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Dr Grammar

So beautiful this is!

Posted by peter   23 Mar 2014 2 20 am

Hi Alex,

I got a question related to a previous post in here:

The pattern: How + adjective + subject + clause is sometimes used for short exclamations:.

e.g. How beautiful this is!

Question: is it the same if we say "So beautiful this is!" ?

I'm studying grammar about Subject-Verb inversion in which I found one type of inversion is Copular inversion, and this comes across examples like:

e.g. So beautiful is Judy.

This example reminds me the exclamation pattern. I'm confused and so I want to clarify it...

Thanks in advance!


Posted by alex stringer   27 Mar 2014 11 56 am

Hi Peter

Apologies for the delay in replying.

This is the sort of question that students of linguistics might discuss. Very interesting no doubt, but do bear in mind that nobody would ever say, 'So beautiful is Judy' (Well, they might if they were drunk or stoned, or if they'd read too much Chomsky.)

In so far as you are studying English for practical communication, I would suggest you pay attention to what people actually say and write. We certainly don't base our utterances on what might be theoretically possible according to a study of syntactic patterns. I really don't think it works like that.

People say things like:
Judy is gorgeous.
Judy's a real stunner.
Don't you think Judy's good looking?
That Judy is definitely hot.

Not very polished or original, of course. But most of the time, we just repeat what we hear other people say.

Posted by peter   27 Mar 2014 1 06 pm

Hi Alex,

I guess I've mixed up something....

Let's take this as an example:
So strong was the wind that we couldn't open the window. (The wind was so strong that we couldn't open the window.)


Does this kind of inversion sound normal? (e.g. So.. that...)

Understand that language is for usage, but in some ways I'm also interested in knowing some stories behind (e.g. the inversion).

I will take your advice and hopefully don't get spoiled by these grammar stuffs.. :)

Thanks, Peter

Posted by alex stringer   27 Mar 2014 4 08 pm

'So strong was the wind that we couldn't open the window', is quite possible but uncommon outside of literature; nobody would say it.

More common forms of inversion sometimes occur:

Next to the fireplace stood a tall bookcase.
Sometimes called fronting, it's still pretty literary. See my notes here.

And then there is inversion with negative and limiting adverbials:

Not once did he thank us.
Not one dollar more will we pay.
Not until he apologized would she speak to him.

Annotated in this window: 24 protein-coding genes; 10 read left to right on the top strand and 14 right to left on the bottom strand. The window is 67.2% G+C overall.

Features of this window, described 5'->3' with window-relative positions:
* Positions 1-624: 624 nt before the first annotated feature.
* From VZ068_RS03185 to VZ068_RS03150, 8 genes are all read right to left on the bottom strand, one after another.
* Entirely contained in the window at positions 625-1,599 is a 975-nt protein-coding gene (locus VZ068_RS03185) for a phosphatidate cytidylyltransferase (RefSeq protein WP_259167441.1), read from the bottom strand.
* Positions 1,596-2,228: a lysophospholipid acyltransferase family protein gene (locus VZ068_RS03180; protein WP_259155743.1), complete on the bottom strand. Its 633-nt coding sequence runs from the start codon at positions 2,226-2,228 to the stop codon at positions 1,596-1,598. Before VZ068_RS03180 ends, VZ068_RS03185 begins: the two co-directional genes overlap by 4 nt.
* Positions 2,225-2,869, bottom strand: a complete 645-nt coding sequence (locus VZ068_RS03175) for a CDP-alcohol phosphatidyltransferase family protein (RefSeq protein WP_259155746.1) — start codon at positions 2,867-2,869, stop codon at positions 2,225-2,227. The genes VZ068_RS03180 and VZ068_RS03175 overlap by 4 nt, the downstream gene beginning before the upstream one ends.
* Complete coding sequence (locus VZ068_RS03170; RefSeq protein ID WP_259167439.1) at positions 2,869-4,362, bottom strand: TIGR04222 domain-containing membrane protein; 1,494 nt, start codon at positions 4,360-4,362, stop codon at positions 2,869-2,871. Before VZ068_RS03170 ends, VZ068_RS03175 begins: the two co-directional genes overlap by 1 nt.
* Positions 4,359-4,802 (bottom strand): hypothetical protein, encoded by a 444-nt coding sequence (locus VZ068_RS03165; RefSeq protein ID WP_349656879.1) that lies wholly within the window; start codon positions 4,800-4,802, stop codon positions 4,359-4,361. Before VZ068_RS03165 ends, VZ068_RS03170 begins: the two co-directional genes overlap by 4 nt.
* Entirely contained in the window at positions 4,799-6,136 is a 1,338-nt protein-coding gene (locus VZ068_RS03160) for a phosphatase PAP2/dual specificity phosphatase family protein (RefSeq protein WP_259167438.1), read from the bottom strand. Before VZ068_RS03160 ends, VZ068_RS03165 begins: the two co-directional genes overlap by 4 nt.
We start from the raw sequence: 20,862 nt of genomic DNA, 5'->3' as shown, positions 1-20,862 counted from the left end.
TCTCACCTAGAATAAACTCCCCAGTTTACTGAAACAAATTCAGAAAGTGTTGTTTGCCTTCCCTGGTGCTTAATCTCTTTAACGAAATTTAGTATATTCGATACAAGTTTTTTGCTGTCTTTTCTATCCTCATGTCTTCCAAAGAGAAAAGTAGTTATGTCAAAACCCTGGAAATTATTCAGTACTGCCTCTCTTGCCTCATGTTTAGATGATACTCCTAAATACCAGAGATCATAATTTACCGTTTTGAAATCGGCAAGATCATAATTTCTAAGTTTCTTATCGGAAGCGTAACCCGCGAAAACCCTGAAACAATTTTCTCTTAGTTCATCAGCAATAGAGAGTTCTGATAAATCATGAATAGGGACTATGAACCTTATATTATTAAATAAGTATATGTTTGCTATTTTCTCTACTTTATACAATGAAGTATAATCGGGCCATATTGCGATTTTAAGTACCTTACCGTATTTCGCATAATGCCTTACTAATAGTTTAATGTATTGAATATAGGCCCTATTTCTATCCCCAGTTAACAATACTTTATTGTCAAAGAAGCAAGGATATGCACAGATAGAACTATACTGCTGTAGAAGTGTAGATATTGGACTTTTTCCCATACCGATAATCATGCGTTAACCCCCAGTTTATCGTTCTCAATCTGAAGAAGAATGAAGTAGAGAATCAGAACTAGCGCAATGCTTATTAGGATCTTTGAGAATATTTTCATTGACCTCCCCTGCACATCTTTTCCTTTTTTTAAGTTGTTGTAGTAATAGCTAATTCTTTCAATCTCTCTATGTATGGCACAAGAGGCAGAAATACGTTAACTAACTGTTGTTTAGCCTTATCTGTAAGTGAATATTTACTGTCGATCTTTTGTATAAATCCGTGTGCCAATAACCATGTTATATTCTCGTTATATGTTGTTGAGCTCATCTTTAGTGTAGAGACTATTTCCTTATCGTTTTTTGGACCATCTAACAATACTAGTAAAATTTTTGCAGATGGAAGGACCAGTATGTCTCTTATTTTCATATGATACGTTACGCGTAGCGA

Only when I saw the answers did I realize my mistake.

That sort of thing. People actually use this kind of language sometimes, although I doubt it's very common in everyday conversation.
We used to cover this topic at this level. I made a class activity for it.Download
Posted by peter   27 Mar 2014 7 04 pm

Many thanks for the materials! That's useful in my case. I will bookmark it and read it later.

personal thought about grammar to share:
sometimes I find myself not able to understand some sentences or not able to present ideas in words correctly (in a not confusing way), so I tend to study more about basic grammars hopefully to strength the sense to it. i also hope i could improve my English language ability (esp. in writing , to be error free, or no big mistakes) through learning from both usage and grammar. But as you said, sometimes I may go too deep... and now with your advice, I know where I have gone too deep and hence I know where I can stop.

Anyway, i'll keep going to improve my language abilities in both usage and grammar areas.

Thanks Alex :) and see you later tonight.

Posted by alex stringer   28 Mar 2014 7 16 pm

Actually, Peter, I'm not really against the study of grammar. But I think it's better if you confine yourself to mastering the really strong patterns where the structures can be applied again and again in different situations. The main tenses for example.

When there are many exceptions and irregularities, I tend to wonder whether it is worth the effort, and whether there might not be other ways of familiarizing yourself with the language so that you understand and produce natural language that is easily understood.

Also, I think it's quite possible to use language naturally without fully understanding the grammatical principles that could be extracted. The vast majority of native speakers use language in this way.

The other thing is to make sure that you engage with the language regularly, either by reading (the easier option) or listening (the more challenging option). That way you will see and hear lots of examples and the patterns of the language will gradually become engraved in your mind and you will find yourself producing correct and natural language without thinking about it. Studying grammar in the laboratory-like conditions of the classroom is only the start and is no substitute for field work.

Just my two cents worth.


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